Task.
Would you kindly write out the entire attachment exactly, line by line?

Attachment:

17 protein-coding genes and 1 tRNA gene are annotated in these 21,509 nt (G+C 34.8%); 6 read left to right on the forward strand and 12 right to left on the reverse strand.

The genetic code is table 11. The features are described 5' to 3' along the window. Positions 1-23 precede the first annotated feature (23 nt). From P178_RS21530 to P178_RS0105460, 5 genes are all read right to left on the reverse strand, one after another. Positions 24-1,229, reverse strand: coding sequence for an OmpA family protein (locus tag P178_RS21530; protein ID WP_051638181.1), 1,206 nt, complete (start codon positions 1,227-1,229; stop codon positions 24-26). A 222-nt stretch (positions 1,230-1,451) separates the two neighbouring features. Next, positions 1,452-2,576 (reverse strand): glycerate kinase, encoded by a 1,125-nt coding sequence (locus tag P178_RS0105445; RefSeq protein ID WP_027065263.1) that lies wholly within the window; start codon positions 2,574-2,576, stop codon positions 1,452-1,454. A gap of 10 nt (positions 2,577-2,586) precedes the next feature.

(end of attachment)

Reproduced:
17 protein-coding genes and 1 tRNA gene are annotated in these 21,509 nt (G+C 34.8%); 6 read left to right on the forward strand and 12 right to left on the reverse strand.

The genetic code is table 11. The features are described 5' to 3' along the window. Positions 1-23 precede the first annotated feature (23 nt). From P178_RS21530 to P178_RS0105460, 5 genes are all read right to left on the reverse strand, one after another. Positions 24-1,229, reverse strand: coding sequence for an OmpA family protein (locus tag P178_RS21530; protein ID WP_051638181.1), 1,206 nt, complete (start codon positions 1,227-1,229; stop codon positions 24-26). A 222-nt stretch (positions 1,230-1,451) separates the two neighbouring features. Next, positions 1,452-2,576 (reverse strand): glycerate kinase, encoded by a 1,125-nt coding sequence (locus tag P178_RS0105445; RefSeq protein ID WP_027065263.1) that lies wholly within the window; start codon positions 2,574-2,576, stop codon positions 1,452-1,454. A gap of 10 nt (positions 2,577-2,586) precedes the next feature.